South African businesses need to be bolder when it comes to integrating technology innovation with organisational strategy. Decision-makers must embrace this through an accelerated roadmap if they are to remain relevant to stakeholders in 2018.
By Derek Bose, senior director for South Africa and the SADC regional cluster at Oracle
Most organisations spend 80 percent of their IT budgets on keeping the lights on with the balance left to innovation. And while they are the first to admit that this is not a good equation, the reality is that they find it difficult to evolve as newer technology emerges. But providing better customer service, responding faster to trends, and being innovative have become essential for growth in the hyper-connected era.
It was Klaus Schwab, founder and executive chairman of the World Economic Forum, who said that “in the new world, it is not the big fish which eats the small fish, it is the fast fish which eats the slow fish.” I believe that the fast fish starves out the big [slow] fish by simply getting to the food faster.
While the technology might change, the fundamentals remain the same. Whether it is moving to the mainframe environment of old or the cloud-based one of today, it all boils down to taking the business forward. However, what has changed in recent times is how the conversation is shifting towards unlocking exponential business potential through innovation.
The arrival of cloud computing and Software-as-a-Service (SaaS) bring with them inherent capabilities to augment existing processes with innovations that encompass machine learning (AI) and sensory input (the Internet of Things). This has the additional benefit of keeping both direct and indirect costs down with the organisation able to focus on returning more strategic business value.
Additionally, technology is now permeating every industry and is no longer just driven by the ICT sector. Solutions might differ according to specific sectoral requirements; however, the back-office environment remains largely consistent. It has very much become a case of adapting or dying when it comes to embracing modern business practices and solutions.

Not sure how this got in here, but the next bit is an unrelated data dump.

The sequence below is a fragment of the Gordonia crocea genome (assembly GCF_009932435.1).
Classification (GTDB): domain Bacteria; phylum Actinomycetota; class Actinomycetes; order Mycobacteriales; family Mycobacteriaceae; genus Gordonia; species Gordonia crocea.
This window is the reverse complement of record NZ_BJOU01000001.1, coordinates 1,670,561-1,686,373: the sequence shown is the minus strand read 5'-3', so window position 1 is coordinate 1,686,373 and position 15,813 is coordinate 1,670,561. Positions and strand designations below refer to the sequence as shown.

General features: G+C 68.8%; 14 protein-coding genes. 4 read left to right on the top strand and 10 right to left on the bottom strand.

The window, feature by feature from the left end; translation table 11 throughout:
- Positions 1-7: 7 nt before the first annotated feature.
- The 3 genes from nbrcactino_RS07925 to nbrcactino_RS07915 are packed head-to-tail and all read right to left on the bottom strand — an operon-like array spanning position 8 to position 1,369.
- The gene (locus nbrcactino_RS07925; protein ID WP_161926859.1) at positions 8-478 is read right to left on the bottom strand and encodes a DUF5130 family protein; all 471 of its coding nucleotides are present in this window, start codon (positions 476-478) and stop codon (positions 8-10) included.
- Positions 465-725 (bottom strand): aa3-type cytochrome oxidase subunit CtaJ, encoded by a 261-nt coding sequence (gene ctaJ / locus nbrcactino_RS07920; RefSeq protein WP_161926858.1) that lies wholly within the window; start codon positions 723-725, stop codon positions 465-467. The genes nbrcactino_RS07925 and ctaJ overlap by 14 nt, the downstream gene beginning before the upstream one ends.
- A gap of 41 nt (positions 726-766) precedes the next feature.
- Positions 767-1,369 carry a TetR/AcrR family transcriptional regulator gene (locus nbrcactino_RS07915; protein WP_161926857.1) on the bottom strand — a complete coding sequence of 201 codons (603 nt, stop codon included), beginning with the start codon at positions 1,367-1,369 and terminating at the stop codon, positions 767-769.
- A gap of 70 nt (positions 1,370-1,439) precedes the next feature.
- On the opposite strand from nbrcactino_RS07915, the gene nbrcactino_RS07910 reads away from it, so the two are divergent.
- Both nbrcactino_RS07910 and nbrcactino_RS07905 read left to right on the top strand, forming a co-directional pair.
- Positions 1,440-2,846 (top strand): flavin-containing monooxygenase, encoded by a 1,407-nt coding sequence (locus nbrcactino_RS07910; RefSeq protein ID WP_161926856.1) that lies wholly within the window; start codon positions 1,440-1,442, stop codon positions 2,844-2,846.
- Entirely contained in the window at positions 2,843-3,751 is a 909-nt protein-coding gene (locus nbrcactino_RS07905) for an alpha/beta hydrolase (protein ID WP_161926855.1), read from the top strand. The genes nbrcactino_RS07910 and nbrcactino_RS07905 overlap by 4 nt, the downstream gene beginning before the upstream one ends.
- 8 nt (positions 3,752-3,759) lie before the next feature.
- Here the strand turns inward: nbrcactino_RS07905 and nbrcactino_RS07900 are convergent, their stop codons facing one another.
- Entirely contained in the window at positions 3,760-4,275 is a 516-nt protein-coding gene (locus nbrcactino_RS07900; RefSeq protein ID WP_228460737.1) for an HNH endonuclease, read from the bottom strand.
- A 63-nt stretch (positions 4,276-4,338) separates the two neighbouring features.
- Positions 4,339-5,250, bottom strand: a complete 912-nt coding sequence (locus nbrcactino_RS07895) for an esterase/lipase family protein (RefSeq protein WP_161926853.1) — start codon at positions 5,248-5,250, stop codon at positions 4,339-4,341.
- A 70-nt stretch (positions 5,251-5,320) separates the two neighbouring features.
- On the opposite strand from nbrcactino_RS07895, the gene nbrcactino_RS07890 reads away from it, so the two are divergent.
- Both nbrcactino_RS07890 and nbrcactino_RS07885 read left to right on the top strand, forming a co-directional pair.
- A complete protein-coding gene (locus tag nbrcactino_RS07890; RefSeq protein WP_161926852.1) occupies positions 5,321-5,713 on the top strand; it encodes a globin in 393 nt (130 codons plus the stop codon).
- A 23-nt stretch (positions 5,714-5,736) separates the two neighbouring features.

The one word that really scares executives when it comes to back-office projects is ‘customisation’.
It has become something of a business taboo because it inevitably means spending funds that are not available on solutions that still need to be developed. However, a shift is happening from costly customisation to an extension of services. The cloud has formalised much of this in the sense of what can be re-used, built, or hosted.
In the past, migrating from one legacy back-office solution to another provided marginal benefits. Functionality was similar and the customer experience pretty much the same with almost the same cost structure. Today, it is an entirely different scenario.
Think of it as driving a traditional petrol car as opposed to sharing an electric one. The experience is similar, but the business models are light years apart. The reward that the consumer gets for adopting standard modern business practices is access to continuous innovation and a constantly improving user and customer experience.
Exciting road ahead
One of the areas that this more innovative environment will result in the most benefits is on the skills development side of things.
Job creation in South Africa is fundamental to business success. With a digitally connected youth segment emerging, businesses need to be more embracing of change. They need to have a more holistic view of how to drive growth through skills development initiatives that transcends individual organisations but can positively impact all industries.
Aligning business education with technology in an integrated environment will be one of the key areas where opportunities will present themselves in South Africa.
This necessitates all stakeholders having to be bolder in adopting and promoting cloud-based solutions. In doing so, they will provide the youth with opportunities to work on projects that are truly world-class. The benefit of this will be to develop a young, experienced workforce that can be exported to those countries who are behind the curve in adopting newly emerging technologies.